Government for the Public Good: The Surprising Science of Large-scale Collective Action
Bridget Williams Books, $50.00,
This is an optimistic book that aims to re-set the narrative on collective action and, in particular, how we discuss the role of government in our economic and social life. Author Max Rashbrooke’s previous books were on inequality (an edited collection) and on wealth in New Zealand (a BWB short text). Government for the Public Good: The Surprising Science of Large-Scale Collective Action continues Rashbrooke’s concern with how New Zealand can be a more egalitarian, fairer country. As with his previous books, Rashbrooke mixes his critique of the status quo with suggestions for policy improvements, but the main goal here is to present solutions. His confidence that there is an alternative infuses the book; his critique of what is essentially neoliberalism (a term he rarely uses) is countered in every case study chapter with examples of alternative, successful approaches to problem-solving, many sourced from overseas.
The book begins with five chapters on governments and markets – what they are, how they work, why they fail and, crucially, attitudes towards them both – before proceeding to a series of policy case studies, and concluding with a chapter on a more “liquid”, deliberative democracy as a way forward. Extensively referenced, the book ends with an annotated bibliography and endnotes.
The long start, focusing on governments and markets, is a necessary one. The 1970s saw an attitudinal shift from the post-war acceptance of governments as benevolent problem solvers, to being hapless, inefficient and untrustworthy, as Anglosphere countries (Australia, Canada, Ireland, New Zealand, the United Kingdom and the United States) struggled with simultaneous inflation and rising unemployment, stagnant growth, oil price shocks and industrial unrest. Government action to solve problems that markets couldn’t, or that markets created, became “interference” in markets, which were the new natural order. Previously fringe ideas became mainstream: monetary policy was divorced from fiscal policy; crushing inflation at all costs became the over-riding macroeconomic goal; and equality was abandoned in favour of efficiency. In line with Ronald Reagan’s famous comment that “government is not the solution to our problem, government is the problem”, government retrenched from many aspects of public life.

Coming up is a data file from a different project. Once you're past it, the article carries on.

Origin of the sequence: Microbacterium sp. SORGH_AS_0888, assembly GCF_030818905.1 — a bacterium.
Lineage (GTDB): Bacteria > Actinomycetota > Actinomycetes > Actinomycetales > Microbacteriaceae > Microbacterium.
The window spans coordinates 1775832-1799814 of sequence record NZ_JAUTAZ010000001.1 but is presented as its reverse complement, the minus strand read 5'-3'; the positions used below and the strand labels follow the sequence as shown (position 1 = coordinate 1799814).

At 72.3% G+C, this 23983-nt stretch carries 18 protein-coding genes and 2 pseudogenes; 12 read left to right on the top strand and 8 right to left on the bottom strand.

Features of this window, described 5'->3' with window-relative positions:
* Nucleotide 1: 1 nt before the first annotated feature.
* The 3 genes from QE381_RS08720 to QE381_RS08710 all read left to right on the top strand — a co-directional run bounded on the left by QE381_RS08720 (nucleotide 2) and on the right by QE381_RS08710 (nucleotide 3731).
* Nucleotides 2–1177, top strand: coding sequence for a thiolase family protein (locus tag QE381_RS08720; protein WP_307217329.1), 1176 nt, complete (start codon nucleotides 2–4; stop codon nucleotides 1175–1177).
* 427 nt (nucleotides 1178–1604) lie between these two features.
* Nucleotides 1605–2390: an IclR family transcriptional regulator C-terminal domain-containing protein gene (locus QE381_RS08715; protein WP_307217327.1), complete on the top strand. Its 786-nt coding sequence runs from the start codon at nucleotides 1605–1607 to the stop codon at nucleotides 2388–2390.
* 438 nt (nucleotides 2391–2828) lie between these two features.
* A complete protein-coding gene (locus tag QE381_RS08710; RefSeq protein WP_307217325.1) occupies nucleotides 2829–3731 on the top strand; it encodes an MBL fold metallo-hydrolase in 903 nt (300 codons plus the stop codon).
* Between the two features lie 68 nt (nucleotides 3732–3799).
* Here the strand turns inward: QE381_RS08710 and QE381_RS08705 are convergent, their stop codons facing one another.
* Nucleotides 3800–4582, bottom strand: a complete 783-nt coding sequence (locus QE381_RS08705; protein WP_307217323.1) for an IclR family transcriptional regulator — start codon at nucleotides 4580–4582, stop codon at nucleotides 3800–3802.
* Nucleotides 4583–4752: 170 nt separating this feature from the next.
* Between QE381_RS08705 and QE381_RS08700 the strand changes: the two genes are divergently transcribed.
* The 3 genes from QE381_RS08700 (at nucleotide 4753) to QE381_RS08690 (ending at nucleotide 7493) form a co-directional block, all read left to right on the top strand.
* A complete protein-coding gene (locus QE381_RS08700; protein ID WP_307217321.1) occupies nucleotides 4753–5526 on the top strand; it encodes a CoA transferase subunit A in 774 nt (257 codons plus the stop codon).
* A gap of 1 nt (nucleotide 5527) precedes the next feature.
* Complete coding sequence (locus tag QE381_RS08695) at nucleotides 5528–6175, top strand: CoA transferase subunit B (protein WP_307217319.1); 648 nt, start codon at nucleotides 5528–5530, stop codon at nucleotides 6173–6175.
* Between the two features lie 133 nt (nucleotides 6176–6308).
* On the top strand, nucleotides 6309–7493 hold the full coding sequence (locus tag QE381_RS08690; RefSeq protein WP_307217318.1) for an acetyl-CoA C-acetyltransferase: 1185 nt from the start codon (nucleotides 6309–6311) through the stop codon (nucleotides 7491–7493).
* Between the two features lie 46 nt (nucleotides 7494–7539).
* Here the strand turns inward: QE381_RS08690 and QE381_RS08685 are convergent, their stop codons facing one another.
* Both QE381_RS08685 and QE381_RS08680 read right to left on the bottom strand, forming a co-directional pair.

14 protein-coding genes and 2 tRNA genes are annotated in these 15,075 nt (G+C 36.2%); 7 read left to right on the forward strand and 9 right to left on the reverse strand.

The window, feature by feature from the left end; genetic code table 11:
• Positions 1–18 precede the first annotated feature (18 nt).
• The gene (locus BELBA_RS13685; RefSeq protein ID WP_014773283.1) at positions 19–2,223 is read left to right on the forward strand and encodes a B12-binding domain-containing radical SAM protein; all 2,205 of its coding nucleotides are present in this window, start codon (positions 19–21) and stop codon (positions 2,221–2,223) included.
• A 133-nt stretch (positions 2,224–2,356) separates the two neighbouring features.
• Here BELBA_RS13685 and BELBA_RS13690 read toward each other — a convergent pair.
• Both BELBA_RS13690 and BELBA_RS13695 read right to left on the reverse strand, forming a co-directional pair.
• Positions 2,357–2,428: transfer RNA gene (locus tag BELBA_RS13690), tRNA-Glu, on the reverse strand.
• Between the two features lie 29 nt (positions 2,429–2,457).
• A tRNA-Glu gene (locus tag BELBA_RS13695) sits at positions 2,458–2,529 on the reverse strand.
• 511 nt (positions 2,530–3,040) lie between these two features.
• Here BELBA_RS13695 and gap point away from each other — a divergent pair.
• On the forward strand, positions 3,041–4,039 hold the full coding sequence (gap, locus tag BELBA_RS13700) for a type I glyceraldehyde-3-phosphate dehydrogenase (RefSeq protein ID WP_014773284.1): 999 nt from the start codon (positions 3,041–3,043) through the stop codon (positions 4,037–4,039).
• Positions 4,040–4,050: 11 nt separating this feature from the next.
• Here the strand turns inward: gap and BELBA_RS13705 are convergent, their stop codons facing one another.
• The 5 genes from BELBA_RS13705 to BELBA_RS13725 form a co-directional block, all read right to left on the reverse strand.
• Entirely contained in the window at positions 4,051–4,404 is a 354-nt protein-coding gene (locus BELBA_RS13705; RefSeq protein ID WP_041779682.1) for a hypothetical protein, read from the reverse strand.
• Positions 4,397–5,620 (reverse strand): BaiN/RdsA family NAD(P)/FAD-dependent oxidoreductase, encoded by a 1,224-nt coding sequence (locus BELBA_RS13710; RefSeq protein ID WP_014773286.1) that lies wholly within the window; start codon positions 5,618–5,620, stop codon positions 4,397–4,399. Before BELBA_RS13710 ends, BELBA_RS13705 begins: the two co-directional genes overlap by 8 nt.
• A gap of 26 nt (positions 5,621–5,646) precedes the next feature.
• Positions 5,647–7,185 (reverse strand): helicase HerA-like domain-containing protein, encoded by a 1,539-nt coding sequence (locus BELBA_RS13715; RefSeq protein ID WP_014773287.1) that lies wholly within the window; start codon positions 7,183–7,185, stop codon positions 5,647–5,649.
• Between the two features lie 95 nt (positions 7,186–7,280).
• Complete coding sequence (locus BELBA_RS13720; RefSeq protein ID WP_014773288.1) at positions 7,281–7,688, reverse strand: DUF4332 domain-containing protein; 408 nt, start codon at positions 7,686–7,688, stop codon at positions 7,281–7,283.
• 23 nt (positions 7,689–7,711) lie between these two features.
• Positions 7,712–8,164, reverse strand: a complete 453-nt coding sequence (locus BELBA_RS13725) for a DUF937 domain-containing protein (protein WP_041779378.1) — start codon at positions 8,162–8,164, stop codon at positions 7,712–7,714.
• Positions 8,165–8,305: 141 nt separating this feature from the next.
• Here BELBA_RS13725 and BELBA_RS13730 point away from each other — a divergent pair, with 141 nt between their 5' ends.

This new paradigm hit New Zealand in a blitzkrieg of policy reform from 1984 until the late 1990s, marked not just by policy changes, but by a fundamental shift in the ways problems and solutions were viewed. Since the 2000s, Rogernomics has been slowly wound back by successive governments, who have tinkered around its edges or mitigated its harshest impacts. But the central ideas have been hard to dislodge – ideas about individualism, meritocracy, competition, choice and consumerism. Rashbrooke points out that, while trust in unfettered markets has fallen, especially since the Global Financial Crisis, there is still scepticism about government action. Market logic and individualism dominate our thinking about how to react to policy issues. Research by Peter Skilling on the New Zealand public’s attitudes towards inequality has revealed widespread concern about the issue, but also an inability to articulate an alternative policy setting, especially in the face of arguments around markets and the strains (such as higher wages) they can bear. Many New Zealanders see markets as natural and immutable: while they want a more equal society, they appear to have no answer in the face of questions such as “but how will you pay for it?”, or statements such as “the markets won’t like that”. This is one of the gaps Rashbrooke’s book has the potential to fill; how and why to articulate an alternative.
Rashbrooke writes there is a “loss of confidence in the idea that government is effective” and “governments will not be allowed to do what they need to do unless the public understands the evidence of their effectiveness, grasps how much better they could be, and retains a justifiable confidence in their ability to deliver”. And so he sets out to restore that faith in governments, making the case for a shift away from markets in a range of settings such as private prison provision, charter schools, and environmental policies. Yet the book is cautious, nuanced, stressing at every turn that markets can be a good tool in the right context or with the right regulation; that government is not always the answer or could work better; and that, while the Anglophone countries, which are the focus for much of the book, have overseen a rise in inequality, they have also done pretty well on many fronts, too. The book is less a trenchant argument than a gentle evidence-based persuasion.